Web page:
Last updated December 4, 2018
Oct 11, 2016
Oct 18, 2016

King Tides and Southeast Flooding 2016

Miami, FL

The Southeastern United States experienced unusual coastal flooding in mid-October 2016 due to the combination of king tides, sea level rise and offshore currents associated with Hurricane Nicole. Global sea level rise has elevated tidal systems, causing tides to reach higher and extend significantly further inland along low-lying coastlines. In Miami Beach, flooding has increased 400 percent since 2006 from high tides.

Seasonal tides + sea level rise + Hurricane Nicole swells = major coastal flooding in the Southeastern US

The highest normally occurring tides of the year, known as king tides, combined with sea level rise and a boost from offshore currents associated with Hurricane Nicole brought coastal flooding along the Southeastern US in mid-October.[1] 

King tides are a seasonal event occurring a few times a year when the orbits and alignment of the Earth, moon, and sun combine to produce the greatest tidal effect.[2] 

On top of a baseline global sea level rise increase of 8 inches since 1880,[3] Hurricane Nicole's offshore currents are further elevating the seasonal tides. Days before the expected peak water levels in South Florida (October 16 and 17), Nicole contributed to higher than predicted tides in Virginia Key Beach in Miami, which saw tides one foot higher than predicted, and Fort Lauderdale, which reported tides 15 inches above predicted levels.[4]

October 16 saw the worst flooding for much of South Florida, turning streets into rivers in Miami Beach, Fort Lauderdale.[5]

At their peak, the king tides reached levels approximately 3 to 4 feet above normal.[1] In this context of 3-4 feet, the sea level rise to date of 8 inches makes for a significant increase in tide height which in turn reaches much further inland in low-lying areas. NOAA reports that nuisance flooding has already increased 300 to 925 percent due to sea level rise to date.[6]

Sea level rise and high tides

Climate change has boosted king tides—the highest of high tides—even higher. Due to the melting of land ice and the expansion of sea water as it warms, global sea level has risen 8 inches since 1880.[3]

Sea level rise boosts high tides so that they reach higher and extend further inland than in the past, increasing the risk of coastal flooding during high tide events.[8][9] High tides are a problem even on storm free days—a phenomenon known as “nuisance flooding.”[8][9]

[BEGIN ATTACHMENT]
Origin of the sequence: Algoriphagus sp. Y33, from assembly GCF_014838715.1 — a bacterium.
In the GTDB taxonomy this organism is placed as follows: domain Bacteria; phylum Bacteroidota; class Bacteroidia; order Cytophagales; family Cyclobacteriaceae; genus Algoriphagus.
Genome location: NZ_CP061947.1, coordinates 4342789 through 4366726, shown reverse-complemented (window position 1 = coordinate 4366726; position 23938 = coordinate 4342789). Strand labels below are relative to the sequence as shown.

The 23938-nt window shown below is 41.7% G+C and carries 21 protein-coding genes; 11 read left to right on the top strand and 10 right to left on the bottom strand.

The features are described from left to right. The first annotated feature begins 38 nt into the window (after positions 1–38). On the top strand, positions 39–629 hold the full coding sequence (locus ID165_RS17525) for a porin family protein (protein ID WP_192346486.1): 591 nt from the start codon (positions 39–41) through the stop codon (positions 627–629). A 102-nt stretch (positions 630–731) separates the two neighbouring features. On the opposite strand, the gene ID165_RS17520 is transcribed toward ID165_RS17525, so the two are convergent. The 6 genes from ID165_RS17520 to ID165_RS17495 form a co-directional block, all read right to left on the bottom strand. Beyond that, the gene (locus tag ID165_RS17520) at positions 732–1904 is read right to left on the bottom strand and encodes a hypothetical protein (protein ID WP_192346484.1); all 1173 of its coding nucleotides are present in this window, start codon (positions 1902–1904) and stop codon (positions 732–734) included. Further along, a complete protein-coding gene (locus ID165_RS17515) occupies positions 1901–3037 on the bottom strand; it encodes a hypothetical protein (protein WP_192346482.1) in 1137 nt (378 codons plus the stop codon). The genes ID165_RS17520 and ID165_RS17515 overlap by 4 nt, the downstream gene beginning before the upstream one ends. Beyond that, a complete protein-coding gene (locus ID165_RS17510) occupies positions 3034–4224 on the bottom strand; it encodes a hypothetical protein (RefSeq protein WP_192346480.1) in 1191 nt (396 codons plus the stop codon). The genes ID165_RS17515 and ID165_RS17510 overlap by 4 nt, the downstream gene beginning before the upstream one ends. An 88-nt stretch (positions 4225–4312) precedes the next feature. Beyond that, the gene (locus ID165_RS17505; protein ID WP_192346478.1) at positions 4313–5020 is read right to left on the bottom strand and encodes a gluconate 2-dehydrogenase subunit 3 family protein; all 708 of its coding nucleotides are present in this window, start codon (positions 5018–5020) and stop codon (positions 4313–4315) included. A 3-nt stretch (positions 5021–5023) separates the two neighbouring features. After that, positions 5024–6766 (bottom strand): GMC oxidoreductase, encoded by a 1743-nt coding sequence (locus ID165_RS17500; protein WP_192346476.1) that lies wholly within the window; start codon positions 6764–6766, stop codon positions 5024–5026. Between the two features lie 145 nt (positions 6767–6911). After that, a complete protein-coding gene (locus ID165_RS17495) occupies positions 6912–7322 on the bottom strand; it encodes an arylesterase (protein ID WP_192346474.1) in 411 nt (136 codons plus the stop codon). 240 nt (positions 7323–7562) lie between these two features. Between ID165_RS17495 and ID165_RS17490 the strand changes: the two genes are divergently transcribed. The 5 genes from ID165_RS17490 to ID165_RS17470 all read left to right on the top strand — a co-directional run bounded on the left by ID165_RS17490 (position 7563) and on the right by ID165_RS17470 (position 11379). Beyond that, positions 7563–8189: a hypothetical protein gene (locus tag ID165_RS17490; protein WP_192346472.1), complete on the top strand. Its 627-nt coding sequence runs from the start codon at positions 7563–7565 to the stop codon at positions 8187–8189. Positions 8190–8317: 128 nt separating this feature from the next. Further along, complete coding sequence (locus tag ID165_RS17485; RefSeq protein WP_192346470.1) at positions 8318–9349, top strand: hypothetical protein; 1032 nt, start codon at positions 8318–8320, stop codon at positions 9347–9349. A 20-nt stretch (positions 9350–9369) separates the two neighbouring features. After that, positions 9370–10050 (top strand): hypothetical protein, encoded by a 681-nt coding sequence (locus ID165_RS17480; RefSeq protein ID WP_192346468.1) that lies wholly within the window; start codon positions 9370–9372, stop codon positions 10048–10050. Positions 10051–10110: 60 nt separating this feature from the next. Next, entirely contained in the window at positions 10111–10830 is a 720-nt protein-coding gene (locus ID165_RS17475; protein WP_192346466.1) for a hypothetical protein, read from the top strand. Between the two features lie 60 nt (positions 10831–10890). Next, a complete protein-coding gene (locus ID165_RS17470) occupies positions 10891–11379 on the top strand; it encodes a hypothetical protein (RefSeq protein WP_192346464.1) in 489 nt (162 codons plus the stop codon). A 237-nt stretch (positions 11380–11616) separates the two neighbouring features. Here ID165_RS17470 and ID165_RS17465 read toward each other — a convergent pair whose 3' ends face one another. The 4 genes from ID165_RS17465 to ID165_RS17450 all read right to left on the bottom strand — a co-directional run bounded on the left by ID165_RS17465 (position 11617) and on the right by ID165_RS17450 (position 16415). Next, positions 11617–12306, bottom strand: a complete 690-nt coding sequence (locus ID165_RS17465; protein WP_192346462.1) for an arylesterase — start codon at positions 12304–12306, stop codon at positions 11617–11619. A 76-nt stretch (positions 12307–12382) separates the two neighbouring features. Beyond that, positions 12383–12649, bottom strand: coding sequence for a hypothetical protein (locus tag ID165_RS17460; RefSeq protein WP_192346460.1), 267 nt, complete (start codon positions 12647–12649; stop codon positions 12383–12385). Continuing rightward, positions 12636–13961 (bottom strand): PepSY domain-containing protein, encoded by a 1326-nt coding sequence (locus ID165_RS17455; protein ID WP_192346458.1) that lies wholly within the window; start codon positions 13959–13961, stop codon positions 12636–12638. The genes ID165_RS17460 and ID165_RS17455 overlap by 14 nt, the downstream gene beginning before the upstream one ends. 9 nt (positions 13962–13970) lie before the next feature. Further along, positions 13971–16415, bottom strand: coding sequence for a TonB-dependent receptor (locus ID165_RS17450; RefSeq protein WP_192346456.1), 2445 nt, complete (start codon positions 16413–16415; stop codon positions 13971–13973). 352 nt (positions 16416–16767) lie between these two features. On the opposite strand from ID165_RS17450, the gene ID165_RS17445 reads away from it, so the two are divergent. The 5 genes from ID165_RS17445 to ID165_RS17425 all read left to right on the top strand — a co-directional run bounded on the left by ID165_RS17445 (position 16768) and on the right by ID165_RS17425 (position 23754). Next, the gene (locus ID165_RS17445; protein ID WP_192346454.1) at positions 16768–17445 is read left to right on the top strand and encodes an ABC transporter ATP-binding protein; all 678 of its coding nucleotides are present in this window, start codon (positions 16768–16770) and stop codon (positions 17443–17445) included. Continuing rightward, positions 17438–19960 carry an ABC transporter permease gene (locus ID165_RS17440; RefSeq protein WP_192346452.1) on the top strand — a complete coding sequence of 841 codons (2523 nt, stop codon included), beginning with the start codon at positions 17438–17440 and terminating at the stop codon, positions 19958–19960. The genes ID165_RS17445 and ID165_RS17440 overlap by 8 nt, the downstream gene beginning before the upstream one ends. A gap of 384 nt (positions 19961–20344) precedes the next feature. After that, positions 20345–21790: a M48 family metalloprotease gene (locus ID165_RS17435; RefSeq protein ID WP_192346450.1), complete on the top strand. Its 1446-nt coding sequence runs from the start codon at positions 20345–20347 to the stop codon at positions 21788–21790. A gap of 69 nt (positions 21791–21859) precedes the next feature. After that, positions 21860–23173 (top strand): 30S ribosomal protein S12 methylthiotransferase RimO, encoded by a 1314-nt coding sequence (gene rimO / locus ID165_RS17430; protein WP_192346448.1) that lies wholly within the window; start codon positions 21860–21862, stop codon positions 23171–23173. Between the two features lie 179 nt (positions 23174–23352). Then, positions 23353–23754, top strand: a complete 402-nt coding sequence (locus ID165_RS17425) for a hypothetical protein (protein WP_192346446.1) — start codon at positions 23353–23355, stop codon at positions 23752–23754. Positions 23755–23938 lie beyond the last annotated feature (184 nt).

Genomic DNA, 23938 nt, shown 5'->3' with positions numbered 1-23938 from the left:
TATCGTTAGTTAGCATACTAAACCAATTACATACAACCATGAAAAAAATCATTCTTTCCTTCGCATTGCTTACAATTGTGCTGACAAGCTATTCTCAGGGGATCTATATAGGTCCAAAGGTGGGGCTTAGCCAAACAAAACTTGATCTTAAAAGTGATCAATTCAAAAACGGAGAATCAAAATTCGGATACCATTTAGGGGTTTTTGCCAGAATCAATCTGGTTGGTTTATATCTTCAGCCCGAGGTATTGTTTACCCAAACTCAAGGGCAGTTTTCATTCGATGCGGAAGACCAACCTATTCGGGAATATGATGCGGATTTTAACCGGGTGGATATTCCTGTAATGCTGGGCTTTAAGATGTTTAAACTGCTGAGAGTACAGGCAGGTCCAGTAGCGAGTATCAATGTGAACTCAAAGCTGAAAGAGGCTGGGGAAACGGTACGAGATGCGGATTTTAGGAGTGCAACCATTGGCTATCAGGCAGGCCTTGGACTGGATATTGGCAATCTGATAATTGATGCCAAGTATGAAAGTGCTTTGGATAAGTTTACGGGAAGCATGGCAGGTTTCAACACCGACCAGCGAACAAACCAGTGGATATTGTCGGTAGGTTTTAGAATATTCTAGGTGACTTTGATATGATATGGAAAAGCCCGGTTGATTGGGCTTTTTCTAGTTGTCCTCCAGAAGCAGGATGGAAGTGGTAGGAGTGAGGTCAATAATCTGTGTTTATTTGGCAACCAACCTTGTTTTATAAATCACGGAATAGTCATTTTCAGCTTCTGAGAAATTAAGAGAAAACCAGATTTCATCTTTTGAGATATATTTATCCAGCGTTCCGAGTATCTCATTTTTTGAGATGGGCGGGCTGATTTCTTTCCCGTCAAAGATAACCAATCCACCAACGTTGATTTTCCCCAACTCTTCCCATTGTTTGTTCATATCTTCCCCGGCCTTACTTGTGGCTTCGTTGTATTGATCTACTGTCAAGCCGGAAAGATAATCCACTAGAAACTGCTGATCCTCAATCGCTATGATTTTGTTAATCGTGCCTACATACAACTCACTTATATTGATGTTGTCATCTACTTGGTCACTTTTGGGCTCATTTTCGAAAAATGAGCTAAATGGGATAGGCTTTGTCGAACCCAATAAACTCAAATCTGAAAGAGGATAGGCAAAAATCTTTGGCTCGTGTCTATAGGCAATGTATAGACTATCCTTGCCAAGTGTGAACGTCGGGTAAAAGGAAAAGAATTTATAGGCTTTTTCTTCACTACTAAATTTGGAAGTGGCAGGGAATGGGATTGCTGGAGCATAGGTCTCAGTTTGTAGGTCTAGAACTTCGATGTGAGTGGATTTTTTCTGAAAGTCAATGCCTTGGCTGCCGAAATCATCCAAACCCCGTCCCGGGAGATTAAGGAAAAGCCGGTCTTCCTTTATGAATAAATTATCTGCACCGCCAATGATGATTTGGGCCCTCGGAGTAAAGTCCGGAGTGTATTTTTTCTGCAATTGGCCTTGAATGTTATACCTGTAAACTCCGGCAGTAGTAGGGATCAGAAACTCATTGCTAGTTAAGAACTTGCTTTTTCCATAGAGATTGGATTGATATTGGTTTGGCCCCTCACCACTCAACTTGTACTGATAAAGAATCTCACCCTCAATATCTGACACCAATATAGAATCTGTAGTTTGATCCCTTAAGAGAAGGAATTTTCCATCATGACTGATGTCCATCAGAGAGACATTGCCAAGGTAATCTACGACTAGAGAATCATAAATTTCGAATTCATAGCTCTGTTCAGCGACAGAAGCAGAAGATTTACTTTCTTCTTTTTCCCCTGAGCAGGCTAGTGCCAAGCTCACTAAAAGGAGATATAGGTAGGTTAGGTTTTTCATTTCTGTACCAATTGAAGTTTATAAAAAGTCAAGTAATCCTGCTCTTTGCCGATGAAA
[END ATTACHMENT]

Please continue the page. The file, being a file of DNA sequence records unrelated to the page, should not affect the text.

Since 2006, flooding in Miami Beach has soared—400 percent from high tides and 33 percent from rain.[7] The increased flooding, calculated from insurance claims, media reports and tidal gauges, stems from a regional rise in sea levels well above global increases.[7] From 1998 to 2006, tidal gauges in South Florida show sea level rise keeping up with global averages of about .04 to .20 inches a year.[7] But in 2006, local sea level rise suddenly underwent a rapid acceleration, averaging about .20 inches to a half inch per year.[7]

Across the US, NOAA reports that nuisance flooding has already increased 300 to 925 percent due to sea level rise to date.[6] NOAA water level gauges document an increasing frequency of tidal flooding around much of the US, which is driven primarily by local relative sea level rise.[10] Since 1950, about two-thirds of US coastal flood days in 27 different locations were linked to human-caused sea level rise.[11]

A small vertical increase in sea level can translate into a large increase in horizontal reach by storm surge depending upon local topography. In Florida alone, more than 30,000 people live on land for each vertical inch above the high tide line, averaged across the first six feet.[12] About 5 million people in the United States live less than 4 feet above high tide. Nearly half of them live in Florida.[13] Sea levels are now 8 inches higher due to sea level rise,[14] an increase that drives flooding much further inland along low-lying areas such as much of the southeastern US coastline.[15]

Offshore storms, like Hurricane Nicole during this event, can heighten the risk of coastal flooding further by generating swells, or wind-generated waves, that elevate coastal waters. The greatest risk to human life and infrastructure, however, occurs when coastal storms make landfall, bringing major storm surges that ride atop higher sea levels due to climate change.

While sea level rise may be modest relative to the total height of high tides, it can be responsible for a disproportionate amount of damage. This is because human infrastructure and natural systems have developed to cope with a range of historical extremes, and climate change signals like accelerated sea level rise can overwhelm existing human systems and structures.